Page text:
Charles Dickens wrote of it in Hard Times and Nicholas Nickleby. Roald Dahl recalled it in Boy. And George Orwell took us back to it in his essay “Such, Such Were the Joys ...” The English boarding school of the 19th and early 20th centuries. Set in the middle of a bleak landscape where it always seems to be winter, we shiver our way through descriptions of its horrors. Grisly food and not enough of it. Savage beatings with a long thin cane. Sadistic adults, bent on raising “hearty” boys with “character.” Cold, hard beds, dark, drafty halls, and always a longing for the comfort of home, the love of parents, the freedom of childhood. We read of those days, those places, and we close our books and think, How fortunate that things have changed.
And certainly, things have changed. Here in America, I doubt a person would find such a school, and even if one were found, it would not be hard to have it closed down. Corporal punishment is all but gone from the classroom; although cafeteria food is not going to earn a Michelin four-star rating anytime soon, it is at least edible and there is enough of it; and adults generally no longer have the “seen but not heard” mentality regarding little children in school. But in recently reading Orwell’s essay, which recalls his days in a British boarding school between 1911 and 1916, I was struck by how closely one aspect of his experience mirrors the experience that so many of our students—most often poor, urban students—have in school today.
Orwell writes, of the curriculum at the school he attended, beginning when he was 8 years old:
Reading Orwell's essay, I was struck by how closely one aspect of his experience mirrors the experience that so many of our students— most often poor, urban students—have in school today.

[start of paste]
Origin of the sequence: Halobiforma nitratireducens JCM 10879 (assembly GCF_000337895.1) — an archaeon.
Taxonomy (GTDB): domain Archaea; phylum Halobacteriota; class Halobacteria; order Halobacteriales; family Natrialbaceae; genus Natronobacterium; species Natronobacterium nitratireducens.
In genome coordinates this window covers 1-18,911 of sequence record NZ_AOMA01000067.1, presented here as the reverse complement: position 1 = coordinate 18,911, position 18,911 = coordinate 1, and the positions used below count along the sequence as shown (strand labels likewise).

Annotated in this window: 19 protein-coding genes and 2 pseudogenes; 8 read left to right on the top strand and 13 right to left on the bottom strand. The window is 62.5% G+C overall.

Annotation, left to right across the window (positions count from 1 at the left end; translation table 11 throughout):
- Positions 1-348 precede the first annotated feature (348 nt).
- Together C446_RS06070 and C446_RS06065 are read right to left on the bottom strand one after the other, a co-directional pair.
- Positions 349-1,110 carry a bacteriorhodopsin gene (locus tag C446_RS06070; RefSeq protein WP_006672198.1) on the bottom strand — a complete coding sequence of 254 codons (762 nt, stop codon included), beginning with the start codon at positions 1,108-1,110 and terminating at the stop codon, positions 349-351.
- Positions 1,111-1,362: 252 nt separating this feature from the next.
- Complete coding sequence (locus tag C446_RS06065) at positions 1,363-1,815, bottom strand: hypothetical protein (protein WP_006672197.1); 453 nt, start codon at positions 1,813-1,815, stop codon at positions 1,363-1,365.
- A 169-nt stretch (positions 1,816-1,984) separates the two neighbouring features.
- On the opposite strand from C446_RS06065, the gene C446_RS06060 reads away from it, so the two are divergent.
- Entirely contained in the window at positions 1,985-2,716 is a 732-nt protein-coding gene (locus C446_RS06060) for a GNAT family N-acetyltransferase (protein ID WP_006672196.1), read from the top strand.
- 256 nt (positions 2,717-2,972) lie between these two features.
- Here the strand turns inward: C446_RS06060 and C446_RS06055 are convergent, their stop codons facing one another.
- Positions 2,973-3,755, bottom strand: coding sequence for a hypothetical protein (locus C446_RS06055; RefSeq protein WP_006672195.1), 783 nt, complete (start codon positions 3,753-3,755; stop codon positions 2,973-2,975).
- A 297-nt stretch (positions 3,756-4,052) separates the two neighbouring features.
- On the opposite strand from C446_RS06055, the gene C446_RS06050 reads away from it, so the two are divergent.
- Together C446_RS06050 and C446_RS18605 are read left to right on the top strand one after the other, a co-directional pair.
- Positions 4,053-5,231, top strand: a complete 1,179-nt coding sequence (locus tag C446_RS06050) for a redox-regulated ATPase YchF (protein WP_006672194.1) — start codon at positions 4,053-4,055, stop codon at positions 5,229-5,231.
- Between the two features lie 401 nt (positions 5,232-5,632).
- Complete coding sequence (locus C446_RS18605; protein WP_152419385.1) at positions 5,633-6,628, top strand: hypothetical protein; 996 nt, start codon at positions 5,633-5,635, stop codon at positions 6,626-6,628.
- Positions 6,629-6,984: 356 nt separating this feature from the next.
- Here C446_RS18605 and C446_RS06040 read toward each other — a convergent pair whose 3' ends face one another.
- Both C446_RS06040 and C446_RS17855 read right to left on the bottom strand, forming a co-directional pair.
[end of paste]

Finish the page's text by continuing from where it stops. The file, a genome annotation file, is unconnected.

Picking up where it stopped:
“This business of making a gifted boy’s career depend on a competitive examination, taken when he is only 12 or 13, is an evil thing at best. ... At Crossgates the whole process was frankly a preparation for a sort of confidence trick. Your job was to learn exactly those things that would give an examiner the impression that you knew more than you did know, and as far as possible to avoid burdening your brain with anything else.”
Reading this earlier this spring, my mind immediately jumped to all of the upper-elementary-school teachers I knew who were struggling then, as they do every spring, to get their students ready for their states’ standardized exams. It’s not that they believe what’s on the tests is wrong or useless; it’s that it’s so narrow—looking over the exams from several different states, it is amazing that they all ask the same small set of questions and never go beyond a certain academic territory. More than that, these questions are the exact same kind of questions that I was asked on the standardized tests I took back when I was in school. The information on the test—in language arts, for example, main idea, context clues, subjects and predicates, rhyme scheme—is important to know, but it certainly does not cover the range of skills and knowledge that good teachers want their students to learn and modern pedagogy advises them to teach.
Mr. Holden, the 4th grade teacher at my school, believes that the 4th grade state test in Massachusetts is, as an exam, legitimate and fair. But he also knows that what he chooses to teach in the months that he is preparing his students for the test will be based on what is going to be on the test, rather than what he might otherwise want them to know. And, more Orwellian still, what really drives the teaching of these skills is not purely the desire to have the students learn them; it is essentially to have them pass the test, to be able to breathe a sigh of relief when the scores from year to year rise instead of fall. Mr. Holden wants his students to learn, of course he does, but discussions of the test—as with every teacher I know who teaches in a testing year—invariably are discussions of numbers and percentages, and not whether his students have learned important material truly and well. If the test were to disappear tomorrow, Mr. Holden would still be an excellent teacher, only he’d be free to focus entirely on what his students needed to learn, instead of what the scorer of the tests would want to see.
So every year, from midwinter to spring (and, in some schools, from September to May), it’s test prep; and test prep also often includes favoring reading “passages” over reading novels and interesting nonfiction. These passages, read in isolation, are then reprised in multiple-choice questions that ask, for instance, “What is an example of foreshadowing in this passage?” or “What was the main idea of this paragraph?” Again, I turn to Orwell:
This may have been the turn of the 20th century, but it sounds eerily like the turn of the 21st.